In FIG. 5, a frame buffer 502 is shown symbolically divided into a plurality of regions 504, 506, 508, 510, in this example four regions, as indicated by the buffer division dashed lines 512. A person skilled in the art can readily devise such a buffer division using address ranges and memory cells in the electronic circuitry and in the software and/or firmware operating the buffer. If the projectors outputting their respective buffer regions were perfectly aligned without overlap, a displayed image as projected onto a projection screen, with simple division of the primary source content, would match the image shown in FIG. 5. The primary image 404 from FIG. 4 is shown in FIG. 5 symbolically divided into the same number of secondary images 514, 516, 518, 520, in this example four secondary images, corresponding to the symbolic division of the frame buffer 502.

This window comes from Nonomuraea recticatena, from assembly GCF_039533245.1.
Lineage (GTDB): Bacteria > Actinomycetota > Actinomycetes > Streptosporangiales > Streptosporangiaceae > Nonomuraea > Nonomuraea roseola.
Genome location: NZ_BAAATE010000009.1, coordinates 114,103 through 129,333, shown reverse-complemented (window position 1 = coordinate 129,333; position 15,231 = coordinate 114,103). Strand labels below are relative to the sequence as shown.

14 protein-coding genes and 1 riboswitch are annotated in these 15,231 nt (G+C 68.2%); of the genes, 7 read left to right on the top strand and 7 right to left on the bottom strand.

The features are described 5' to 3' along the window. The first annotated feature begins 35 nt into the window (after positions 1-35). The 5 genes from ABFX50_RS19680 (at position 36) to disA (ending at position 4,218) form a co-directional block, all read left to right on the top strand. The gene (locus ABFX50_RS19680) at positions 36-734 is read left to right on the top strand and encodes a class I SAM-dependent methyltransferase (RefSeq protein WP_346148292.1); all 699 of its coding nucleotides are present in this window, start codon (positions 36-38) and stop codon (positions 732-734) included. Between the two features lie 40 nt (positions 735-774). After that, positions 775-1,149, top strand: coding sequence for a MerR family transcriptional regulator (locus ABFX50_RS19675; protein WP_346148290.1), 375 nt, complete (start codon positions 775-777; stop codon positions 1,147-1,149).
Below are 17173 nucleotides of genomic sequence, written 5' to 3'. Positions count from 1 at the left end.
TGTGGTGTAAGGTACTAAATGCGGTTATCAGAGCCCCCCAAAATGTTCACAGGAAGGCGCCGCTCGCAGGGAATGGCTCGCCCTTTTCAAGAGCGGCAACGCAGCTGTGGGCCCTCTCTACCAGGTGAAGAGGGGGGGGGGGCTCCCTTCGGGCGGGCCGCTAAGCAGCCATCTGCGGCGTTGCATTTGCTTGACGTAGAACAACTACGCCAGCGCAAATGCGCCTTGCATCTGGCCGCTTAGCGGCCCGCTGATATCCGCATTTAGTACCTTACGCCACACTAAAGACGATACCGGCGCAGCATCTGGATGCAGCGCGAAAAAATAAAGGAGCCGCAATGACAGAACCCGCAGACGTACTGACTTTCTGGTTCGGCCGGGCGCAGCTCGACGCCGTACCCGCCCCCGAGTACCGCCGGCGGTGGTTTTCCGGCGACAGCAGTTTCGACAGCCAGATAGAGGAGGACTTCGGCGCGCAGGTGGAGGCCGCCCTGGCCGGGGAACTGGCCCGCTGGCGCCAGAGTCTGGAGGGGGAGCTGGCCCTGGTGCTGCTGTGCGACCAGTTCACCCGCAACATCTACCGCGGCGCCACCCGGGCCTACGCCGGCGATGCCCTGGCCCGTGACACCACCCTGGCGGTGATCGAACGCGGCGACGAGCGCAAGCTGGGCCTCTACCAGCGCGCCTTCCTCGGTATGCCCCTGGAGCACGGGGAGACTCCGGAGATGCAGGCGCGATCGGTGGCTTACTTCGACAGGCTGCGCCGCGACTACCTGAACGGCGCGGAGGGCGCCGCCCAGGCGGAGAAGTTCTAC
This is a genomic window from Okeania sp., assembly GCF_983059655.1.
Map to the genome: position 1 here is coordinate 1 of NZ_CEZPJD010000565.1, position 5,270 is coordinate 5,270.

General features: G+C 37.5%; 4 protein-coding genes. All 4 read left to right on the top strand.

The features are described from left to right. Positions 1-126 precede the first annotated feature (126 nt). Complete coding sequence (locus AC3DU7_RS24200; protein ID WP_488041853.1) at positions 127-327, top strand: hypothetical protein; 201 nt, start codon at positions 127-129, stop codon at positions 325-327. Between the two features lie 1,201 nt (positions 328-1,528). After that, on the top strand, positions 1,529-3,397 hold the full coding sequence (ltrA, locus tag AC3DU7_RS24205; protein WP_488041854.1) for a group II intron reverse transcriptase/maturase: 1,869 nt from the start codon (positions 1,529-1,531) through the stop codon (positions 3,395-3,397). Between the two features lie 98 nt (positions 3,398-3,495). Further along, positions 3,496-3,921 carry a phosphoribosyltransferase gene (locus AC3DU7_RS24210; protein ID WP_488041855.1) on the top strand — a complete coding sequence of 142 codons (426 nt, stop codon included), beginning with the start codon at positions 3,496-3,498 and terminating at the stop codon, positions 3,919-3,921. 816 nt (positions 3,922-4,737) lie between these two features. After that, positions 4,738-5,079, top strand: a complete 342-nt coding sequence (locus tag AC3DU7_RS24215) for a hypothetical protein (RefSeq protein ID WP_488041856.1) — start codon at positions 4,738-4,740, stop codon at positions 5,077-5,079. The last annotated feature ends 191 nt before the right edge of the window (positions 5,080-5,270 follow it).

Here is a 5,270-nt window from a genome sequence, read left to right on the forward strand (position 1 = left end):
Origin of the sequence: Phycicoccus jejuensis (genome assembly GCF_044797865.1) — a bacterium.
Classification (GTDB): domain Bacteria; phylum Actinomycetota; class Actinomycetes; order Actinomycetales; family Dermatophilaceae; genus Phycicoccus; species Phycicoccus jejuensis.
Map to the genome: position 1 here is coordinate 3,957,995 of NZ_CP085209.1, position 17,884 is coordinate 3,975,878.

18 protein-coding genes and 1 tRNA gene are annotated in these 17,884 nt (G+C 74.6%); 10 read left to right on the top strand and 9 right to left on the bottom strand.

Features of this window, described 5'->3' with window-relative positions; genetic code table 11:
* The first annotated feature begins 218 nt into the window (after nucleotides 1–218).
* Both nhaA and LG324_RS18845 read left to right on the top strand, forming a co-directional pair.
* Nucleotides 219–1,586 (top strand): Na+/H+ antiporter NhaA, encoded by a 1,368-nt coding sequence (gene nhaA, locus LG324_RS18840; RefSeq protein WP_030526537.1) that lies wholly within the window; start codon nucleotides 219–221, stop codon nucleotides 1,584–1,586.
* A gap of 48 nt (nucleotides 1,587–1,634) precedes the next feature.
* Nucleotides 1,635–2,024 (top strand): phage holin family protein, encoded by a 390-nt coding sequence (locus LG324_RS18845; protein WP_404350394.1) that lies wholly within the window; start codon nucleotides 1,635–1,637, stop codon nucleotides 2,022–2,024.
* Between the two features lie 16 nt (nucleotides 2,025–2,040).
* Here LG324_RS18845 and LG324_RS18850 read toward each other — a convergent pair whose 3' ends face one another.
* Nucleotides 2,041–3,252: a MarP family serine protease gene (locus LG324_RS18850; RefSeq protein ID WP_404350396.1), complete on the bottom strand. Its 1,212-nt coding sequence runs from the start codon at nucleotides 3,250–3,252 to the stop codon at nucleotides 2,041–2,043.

• [0041]
    The division of the frame buffer is performed by the graphics card at final output and directs each buffer region to a projector output (see FIG. 7). The application operates on the content of the entire first frame buffer to compose the entire second frame buffer. Since the divisions of the second frame buffer are known by the application, secondary images are composed to fill each divided region. Each associated secondary image can thus addresses every pixel of a particular target projector. Note, that each pixel of a secondary image is constructed through the application player process by sourcing content from the entire scene (i.e., entire first image buffer). For example, the view projection matrix for projector one may source some pixel data from the first image buffer that is also sourced by the view projection matrix for projector two (i.e., in a blending regions, etc.).